South Gate, a working class community in Los Angeles County's Gateway Cities district, has become the latest municipality looking to capitalize on the ever-expanding Metro Rail network.

Although South Gate is not scheduled to receive light rail service until the early 2040s, when the second phase of the West Santa Ana Branch would open between Downtown Los Angeles and the Green Line, the city is now laying the framework for a future transit-oriented district near the anticipated station.

Under the proposed Gateway District Specific Plan, a nearly 60-acre patch of industrial land at the intersection of Firestone Boulevard and Atlantic Avenue would be reimaginend with public space and three-to-seven-story mixed-use buildings.  Though no projects are imminent at this point in time, a market study carried out by AECOM found that the area could support upwards of 500 residential units, 230,000 square feet of office and light industrial space, and neighborhood-serving shops and restaurants.  In the long term, following the construction of the light rail station, the neighborhood could also see sufficient demand for hotel development.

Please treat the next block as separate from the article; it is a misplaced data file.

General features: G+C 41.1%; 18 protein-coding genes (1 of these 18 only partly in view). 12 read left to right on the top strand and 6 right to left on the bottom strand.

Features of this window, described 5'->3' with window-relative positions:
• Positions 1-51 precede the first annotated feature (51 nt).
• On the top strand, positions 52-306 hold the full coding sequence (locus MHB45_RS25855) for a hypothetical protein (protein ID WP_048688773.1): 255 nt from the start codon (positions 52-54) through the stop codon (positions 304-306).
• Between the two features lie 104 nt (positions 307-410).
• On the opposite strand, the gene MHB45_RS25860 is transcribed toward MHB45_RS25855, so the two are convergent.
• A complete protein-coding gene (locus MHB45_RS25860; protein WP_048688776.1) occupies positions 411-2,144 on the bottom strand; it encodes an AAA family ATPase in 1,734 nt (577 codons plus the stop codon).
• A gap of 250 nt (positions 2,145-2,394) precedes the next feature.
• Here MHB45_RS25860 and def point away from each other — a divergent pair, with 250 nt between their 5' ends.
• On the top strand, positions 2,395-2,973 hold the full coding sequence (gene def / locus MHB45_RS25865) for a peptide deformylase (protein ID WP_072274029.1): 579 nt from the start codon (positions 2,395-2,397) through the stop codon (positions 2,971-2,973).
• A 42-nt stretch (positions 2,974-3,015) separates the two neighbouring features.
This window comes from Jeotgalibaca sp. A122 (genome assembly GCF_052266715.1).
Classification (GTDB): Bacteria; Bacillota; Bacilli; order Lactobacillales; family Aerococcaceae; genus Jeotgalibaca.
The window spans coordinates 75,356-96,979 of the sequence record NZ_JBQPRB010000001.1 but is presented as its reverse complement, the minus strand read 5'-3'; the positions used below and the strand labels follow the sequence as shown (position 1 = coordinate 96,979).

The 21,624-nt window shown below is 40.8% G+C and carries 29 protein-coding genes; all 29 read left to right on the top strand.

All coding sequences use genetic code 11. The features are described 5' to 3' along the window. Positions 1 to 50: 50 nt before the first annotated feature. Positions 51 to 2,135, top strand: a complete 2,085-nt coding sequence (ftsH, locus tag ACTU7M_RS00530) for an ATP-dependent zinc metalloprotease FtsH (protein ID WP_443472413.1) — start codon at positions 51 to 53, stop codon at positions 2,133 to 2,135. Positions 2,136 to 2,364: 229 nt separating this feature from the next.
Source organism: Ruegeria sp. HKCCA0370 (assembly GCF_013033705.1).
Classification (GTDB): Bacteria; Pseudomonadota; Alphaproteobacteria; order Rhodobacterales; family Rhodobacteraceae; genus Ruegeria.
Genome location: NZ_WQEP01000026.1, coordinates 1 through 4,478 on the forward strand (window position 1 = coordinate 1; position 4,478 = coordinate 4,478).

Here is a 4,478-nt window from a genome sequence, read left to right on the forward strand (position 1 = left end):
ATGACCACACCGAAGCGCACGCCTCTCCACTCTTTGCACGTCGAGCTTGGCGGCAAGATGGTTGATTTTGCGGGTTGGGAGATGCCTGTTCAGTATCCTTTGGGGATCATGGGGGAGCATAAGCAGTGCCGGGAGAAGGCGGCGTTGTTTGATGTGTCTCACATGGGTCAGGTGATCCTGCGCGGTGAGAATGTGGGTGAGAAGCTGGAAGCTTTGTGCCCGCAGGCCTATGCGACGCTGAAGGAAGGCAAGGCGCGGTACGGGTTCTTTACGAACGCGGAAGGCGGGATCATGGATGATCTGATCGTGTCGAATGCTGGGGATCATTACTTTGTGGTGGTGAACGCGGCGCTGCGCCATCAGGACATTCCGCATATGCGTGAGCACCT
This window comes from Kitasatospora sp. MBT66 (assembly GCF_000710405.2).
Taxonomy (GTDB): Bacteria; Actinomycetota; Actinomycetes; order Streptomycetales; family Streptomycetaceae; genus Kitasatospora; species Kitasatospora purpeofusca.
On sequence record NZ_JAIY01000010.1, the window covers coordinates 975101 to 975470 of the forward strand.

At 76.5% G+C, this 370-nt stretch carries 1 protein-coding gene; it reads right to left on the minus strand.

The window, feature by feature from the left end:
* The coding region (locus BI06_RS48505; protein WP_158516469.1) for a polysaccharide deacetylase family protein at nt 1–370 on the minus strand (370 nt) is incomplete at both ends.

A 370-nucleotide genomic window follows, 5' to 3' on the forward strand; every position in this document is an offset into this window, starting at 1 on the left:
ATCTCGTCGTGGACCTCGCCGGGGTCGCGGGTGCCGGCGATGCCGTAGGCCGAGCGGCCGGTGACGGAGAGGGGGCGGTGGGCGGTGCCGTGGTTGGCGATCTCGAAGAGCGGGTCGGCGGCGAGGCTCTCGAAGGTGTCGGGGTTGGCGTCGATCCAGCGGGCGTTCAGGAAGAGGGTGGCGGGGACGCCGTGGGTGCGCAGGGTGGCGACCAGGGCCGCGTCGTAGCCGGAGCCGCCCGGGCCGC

To break up the sprawling site, the city is considering two alternative arrangements for new interior streets and plaza space that would integrate with future developments.

In the first scenario, a linear plaza would cut a diagonal swath through the site, creating numerous opportunities for shops and restaurants.  This alternative would leave larger parcels in place, allowing existing uses to remain in place before transitioning as market conditions shift.

The second option would trade a section of the linear plaza for a larger two-acre expanse abutting the light rail station.  However, this arrangement would limit the size of some development sites, thereby decreasing opportunities for street-fronting commercial space.

 The city is also pondering several options for the design of the station itself, putting forth alternatives in which it is built as a standalone structure, such as those seen on the Expo Line, or is instead incorporated into the design of a surrounding building, like several of Pasadena's Gold Line stations.

Additional changes are also being considered for the streetscape surrounding the station, with proposed redesigns that would incorporate bike lanes, new landscaping and expanded sidwalks.

The project is being planned in coordination with Eco-Rapid Transit - a joint powers authority tasked with developing a high-capacity transit system along a 40-mile corridor spanning between the Gateway Cities and the San Fernando Valley.